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What Not to Do in a Custody Battle

What Not to Do in a Custody Battle

Unfortunately, things have not turned out the way you expected. The “I dos” have been replaced with something like “I sue”, and now you are in the middle of a custody battle, trying to get the rights you deserve. Divorce is said to be one of the toughest moments in a person’s life, but fighting over custody is even harder. In order to ensure a favorable outcome for you, we have comprised a list of suggestions what not to do when trying to win the custody case.

Avoid talking about the case
In front of your children, that is. They are only too aware of what is going on, and if they are at an impressionable age, the matters can become even worse. Of course, they should know what kind of case is in the process, but they needn’t know every single “glorious” detail, due to their mental health.

Don’t be late
Even if you’re not the most punctual person in the world, you will have to become one. Being late for the court is irresponsible. Even worse, being late to pick up the children from your ex can significantly affect your defense. You may come across as unreliable, despite your qualities. In addition, don’t reschedule the meetings with the children as this too can be interpreted as the fact that they aren’t the priority. Therefore, always show yourself on time, or you may even end up arrested.

Don’t do anything illegal
This goes without saying for all of us, but if you’re in a custody battle, you should definitely avoid getting into risky situations. Decline invitations to places known for problems. Avoid going over the speed limits or getting parking tickets. Even the smallest offences can be conveniently used against you.

Don’t do it on your own
Even if you were the mother/father of the year, standing alone in the courtroom can only be at your disadvantage. You deserve the right and reliable representative who can explain your case more eloquently and less emotionally than you. Sadly, too many legal cases come down to great presentation and oratory and debating skills. Hence, it’s mandatory that you hire an experienced professional.

Don’t be careless about paperwork
Similarly to any other legal issue, this one too is going to demand a lot of different papers and documents to be presented to the court. As we have mentioned earlier, don’t break the deadlines, and always provide everything on time.

Don’t forget their hobbies
On the one hand, your life is falling apart and you are adjusting to a new situation. On the other, some things will not change, such as taking kids to school or their after school activities. It is vital for them to retain their routine at the time when everything else is transforming: the family relationships, the accommodation, the family rules… Try not to lose their needs out of your sight in this overwhelming period.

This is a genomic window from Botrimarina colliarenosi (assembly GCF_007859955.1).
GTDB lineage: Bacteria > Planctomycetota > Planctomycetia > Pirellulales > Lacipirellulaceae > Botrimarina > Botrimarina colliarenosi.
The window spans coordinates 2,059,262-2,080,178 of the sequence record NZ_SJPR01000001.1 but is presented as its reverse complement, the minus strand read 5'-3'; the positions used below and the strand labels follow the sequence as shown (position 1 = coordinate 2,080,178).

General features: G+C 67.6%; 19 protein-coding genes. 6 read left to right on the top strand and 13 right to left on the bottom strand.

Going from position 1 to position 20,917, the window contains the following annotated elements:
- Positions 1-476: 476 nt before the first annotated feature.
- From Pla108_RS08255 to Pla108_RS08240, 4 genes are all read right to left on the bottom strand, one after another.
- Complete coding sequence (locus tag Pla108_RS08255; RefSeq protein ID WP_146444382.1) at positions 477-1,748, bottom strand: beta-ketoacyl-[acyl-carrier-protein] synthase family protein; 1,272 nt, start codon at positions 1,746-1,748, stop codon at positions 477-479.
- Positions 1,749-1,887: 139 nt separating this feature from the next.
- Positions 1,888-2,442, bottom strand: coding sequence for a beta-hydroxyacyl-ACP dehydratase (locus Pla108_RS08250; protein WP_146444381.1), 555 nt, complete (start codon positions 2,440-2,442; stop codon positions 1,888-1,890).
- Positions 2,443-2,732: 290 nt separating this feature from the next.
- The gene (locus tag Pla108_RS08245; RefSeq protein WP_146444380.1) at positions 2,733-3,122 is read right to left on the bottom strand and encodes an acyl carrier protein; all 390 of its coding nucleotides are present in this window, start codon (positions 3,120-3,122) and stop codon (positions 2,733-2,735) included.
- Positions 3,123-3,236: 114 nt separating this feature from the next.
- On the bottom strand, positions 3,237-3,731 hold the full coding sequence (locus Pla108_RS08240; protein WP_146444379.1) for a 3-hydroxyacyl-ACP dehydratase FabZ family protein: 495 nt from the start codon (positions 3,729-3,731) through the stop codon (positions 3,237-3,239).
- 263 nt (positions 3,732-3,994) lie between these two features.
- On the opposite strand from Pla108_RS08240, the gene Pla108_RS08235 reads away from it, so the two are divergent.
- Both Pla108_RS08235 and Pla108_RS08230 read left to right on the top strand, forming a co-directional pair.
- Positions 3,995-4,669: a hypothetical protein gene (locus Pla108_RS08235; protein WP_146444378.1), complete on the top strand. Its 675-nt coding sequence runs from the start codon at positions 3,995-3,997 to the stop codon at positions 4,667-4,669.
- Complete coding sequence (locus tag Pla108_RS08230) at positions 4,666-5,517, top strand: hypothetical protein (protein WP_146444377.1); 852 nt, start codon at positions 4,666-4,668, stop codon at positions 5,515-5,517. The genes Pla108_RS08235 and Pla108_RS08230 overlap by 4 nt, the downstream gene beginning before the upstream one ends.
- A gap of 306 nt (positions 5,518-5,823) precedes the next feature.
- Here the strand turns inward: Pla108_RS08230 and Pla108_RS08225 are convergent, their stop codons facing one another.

Don’t ignore your accommodation
While you may be thinking how your current uncomfortable home is only temporary since it doesn’t suit the needs of you and your children, this can be used as an argument against you, i.e. that you are unable to provide proper housing conditions for your little ones. Considering the fact this is one of the essentials for a family with children, try to find the most suitable new home as soon as possible.

Don’t show anger or resentment
No matter how hurt or offended you might be feeling, it is absolutely forbidden to use foul language or show an extremely negative attitude towards your children’s mother/father, especially when they are present. First of all, it will undoubtedly have a detrimental effect on them, and they are already in a really sensitive place. Secondly, it can be used against you at court. Any evidence of rude verbal and written communication can and will be used against you.

If you are unsure about the communication between you and your ex-spouse, simply ask yourself if that is something you would say in front of the judge. If the answer is negative, rephrase what you intended to say.

To summarize, custody cases are battles in which there should only be one winner: your children. By following these pieces of advice, you will make it easier for both of you, and eventually leave the courtroom together.


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